• Then, as I wanted to install my the resulting package into my local Maven repository, I had to add the Maven plugin: easy enough... This also required Maven coordinates, quite expected. But why am I allowed to install without executing test phases??? This is not only disturbing, but I cannot accept any rationale to allow installing without testing.
    • Neither of the previous points proved to be a show stopper, however. For the Scala-Android project, you might think I just needed to apply both scala and android plugins and be done with that. Well, this is wrong! It seems that despite Android being showcased as the use-case for Gradle, scala and android plugins are not compatible. This was the end of my Gradle adventure, and probably for the foreseeable future.

    Testing with ease and Genymotion

    The build process i.e. transforming every class file into Dex, packaging them into an .apk and signing it takes ages. It would be even worse if using the emulator from Google Android’s SDK. But rejoice, Genymotion is an advanced Android emulator that not only very fast but easy as pie to use.

    Instead of doing an adb install, installing an apk on Genymotion can be achieved by just drag’n’dropping it on the emulated device. Even better, it doesn’t require first uninstalling the old version and it launches the application directly. Easy as pie I told you!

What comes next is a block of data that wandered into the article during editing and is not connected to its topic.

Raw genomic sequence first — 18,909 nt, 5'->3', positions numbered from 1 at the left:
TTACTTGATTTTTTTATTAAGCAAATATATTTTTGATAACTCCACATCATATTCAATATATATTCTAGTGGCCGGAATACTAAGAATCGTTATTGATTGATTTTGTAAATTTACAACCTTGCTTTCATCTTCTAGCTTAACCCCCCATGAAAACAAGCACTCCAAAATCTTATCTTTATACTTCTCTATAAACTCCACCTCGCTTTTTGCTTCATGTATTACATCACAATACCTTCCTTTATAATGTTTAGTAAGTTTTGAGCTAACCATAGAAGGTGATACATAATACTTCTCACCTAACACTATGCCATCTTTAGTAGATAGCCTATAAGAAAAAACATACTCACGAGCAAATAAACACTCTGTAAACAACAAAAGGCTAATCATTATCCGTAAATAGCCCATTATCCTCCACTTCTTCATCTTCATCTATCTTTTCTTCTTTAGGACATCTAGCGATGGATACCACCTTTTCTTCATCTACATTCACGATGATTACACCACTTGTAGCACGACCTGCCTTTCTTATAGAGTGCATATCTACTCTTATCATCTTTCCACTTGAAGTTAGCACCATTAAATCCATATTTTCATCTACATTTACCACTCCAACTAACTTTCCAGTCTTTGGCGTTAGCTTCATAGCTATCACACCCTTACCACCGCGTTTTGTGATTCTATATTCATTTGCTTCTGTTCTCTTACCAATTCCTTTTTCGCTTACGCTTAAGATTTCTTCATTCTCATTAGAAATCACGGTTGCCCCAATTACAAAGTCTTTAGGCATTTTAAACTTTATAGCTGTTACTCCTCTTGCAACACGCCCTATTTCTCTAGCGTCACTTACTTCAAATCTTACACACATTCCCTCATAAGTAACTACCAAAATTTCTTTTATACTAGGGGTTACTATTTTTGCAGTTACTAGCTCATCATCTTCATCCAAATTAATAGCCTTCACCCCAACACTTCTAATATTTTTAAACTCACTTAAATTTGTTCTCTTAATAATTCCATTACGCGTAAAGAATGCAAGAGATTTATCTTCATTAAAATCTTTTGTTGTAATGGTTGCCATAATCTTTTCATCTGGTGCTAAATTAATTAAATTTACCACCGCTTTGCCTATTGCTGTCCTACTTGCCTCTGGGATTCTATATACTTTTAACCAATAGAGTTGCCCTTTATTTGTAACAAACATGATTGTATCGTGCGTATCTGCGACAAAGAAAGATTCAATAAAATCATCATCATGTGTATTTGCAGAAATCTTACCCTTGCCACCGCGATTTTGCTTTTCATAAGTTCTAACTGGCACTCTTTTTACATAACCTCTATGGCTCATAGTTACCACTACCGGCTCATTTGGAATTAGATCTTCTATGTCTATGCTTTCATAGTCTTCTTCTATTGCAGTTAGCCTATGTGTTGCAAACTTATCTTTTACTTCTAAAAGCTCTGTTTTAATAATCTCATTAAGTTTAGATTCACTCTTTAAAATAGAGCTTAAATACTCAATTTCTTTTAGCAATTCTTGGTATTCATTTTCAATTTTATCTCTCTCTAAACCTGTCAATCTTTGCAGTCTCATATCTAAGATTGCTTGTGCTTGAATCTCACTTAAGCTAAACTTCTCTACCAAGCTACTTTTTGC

I have now a working Android application, complete with tests and repeatable build. It’s not much, but it gets the job done and it taught me some new stuff I didn’t know previously. I can only encourage you to do the same: pick a small application and develop it with languages/tools/platforms that you don’t use in your day-to-day job. In the end, you will have learned stuff and have a working application. Doesn’t it make you feel warm inside?


    Categories: Java Tags: androidgenymotiongradlemavenscala
  • My summary of JEEConf 2014

    2014 saw my first participation in JEEConf (Kiev, Ukrain) as well as my farthest travel East so far. I’m so glad I could attend! As a speaker, I was not only shown Kiev during a guided tour, I also had the privilege to attend a true traditional Ukrainian banya (bath), complete with wet leaves, cold water and full head-to-toe scrubbing. I do not know if there’s a tradition of Ukrainian hospitality, but if there’s one, it was more than upheld! As conferences go, I was also very happy to meet new people from all over the world.